PEX absorbs sound in the range of 10 dB/cm; metals, on the other hand, only absorb sound in the range of 0.1-1.0 dB/cm. For a given change in velocity, the intensity of sound from a copper pipe will be at least 8 times higher than that of PEX-a pipe. Furthermore, using PEX-a instead of copper can reduce peak pressures caused by a quick-acting valve by 18 to 40 percent.
Due to its flexibility and expansion characteristics, PEX pipe is much more freeze resistant when compared to copper and CPVC. Because of its shape memory, PEX-a can expand up to three times its diameter, so if water freezes in the pipe, the pipe can flex to accommodate the expansion and then shrink back down after the ice thaws.
· Because PEX is available in continuous coils up to 1,000 feet in length, there are fewer required fittings.
· PEX’s resistance to pitting, scaling and corrosion means it requires fewer nitrites, azoles and other chemicals inside the piping system to maintain a static hydronic environment.
· Making PEX connections involves no hot work, eliminating the need for open flame as well as the expense for fire-watch measures on a job site.
· PEX connections also eliminate the need for glues, solvents and other dangerous chemicals on the job site.
· PEX is significantly lighter than metallic piping, so it is much easier and safer to move around the job site.
Uponor AquaSAFE™ is a fire sprinkler system that uses the same durable, trusted Uponor AquaPEX® pipe and ProPEX® fitting system the building industry has depended on for decades in plumbing systems around the globe. The system is installed per the National Fire Protection Association (NFPA) 13D guidelines for the installation of sprinkler systems in one- and two-family dwellings and manufactured homes. AquaSAFE can be installed as a multipurpose or standalone system, and Uponor offers training for licensed plumbers to install the system.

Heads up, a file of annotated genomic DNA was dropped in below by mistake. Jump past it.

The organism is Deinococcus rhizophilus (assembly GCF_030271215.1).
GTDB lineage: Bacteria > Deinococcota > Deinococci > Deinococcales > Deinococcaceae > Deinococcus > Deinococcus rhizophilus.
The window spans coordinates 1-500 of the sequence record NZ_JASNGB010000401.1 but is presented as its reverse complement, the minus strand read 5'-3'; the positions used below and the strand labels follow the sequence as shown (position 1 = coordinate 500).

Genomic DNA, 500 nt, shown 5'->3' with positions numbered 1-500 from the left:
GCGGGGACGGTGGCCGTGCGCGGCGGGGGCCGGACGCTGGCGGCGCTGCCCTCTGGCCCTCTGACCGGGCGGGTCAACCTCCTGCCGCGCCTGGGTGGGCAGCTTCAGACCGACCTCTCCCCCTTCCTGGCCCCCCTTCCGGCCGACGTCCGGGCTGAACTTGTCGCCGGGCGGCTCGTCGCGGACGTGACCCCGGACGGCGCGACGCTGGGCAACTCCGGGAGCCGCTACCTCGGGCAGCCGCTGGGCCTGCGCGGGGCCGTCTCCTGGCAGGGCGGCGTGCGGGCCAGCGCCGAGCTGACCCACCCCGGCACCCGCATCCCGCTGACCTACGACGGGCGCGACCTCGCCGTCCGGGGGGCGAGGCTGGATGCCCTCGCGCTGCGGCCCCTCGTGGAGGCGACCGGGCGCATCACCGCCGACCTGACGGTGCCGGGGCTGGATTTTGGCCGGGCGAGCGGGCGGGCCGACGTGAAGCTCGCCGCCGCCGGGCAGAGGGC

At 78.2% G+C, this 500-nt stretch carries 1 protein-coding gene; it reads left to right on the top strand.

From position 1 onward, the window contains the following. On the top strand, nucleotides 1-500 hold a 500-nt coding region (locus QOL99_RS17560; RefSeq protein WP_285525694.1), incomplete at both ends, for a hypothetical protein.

A multipurpose system combines the fire sprinklers with the home’s cold-water plumbing system. It uses the same Uponor AquaPEX pipe that provides potable water to the plumbing fixtures, so there is always a ready supply of water to the sprinklers if needed in the event of a fire.
· Often requires only one plumbing contractor to install both the plumbing and fire sprinkler systems for easier trades coordination
· Flexible PEX pipe requires fewer fittings and fewer connections
· Verifies fresh water is available to the sprinklers each time a cold-water plumbing fixture is used
· Can’t be unintentionally shut off
· Features reliable ProPEX expansion fittings that eliminate torches, glues, solvents and dry-fitting issues
· No routine maintenance or inspections
· Most freeze-resistant pipe on the market
· Eliminates the need for antifreeze
· Backed by a 25-year transferable limited warranty on the Uponor PEX pipe and ProPEX fittings when installed by a licensed, Uponor-trained plumbing professional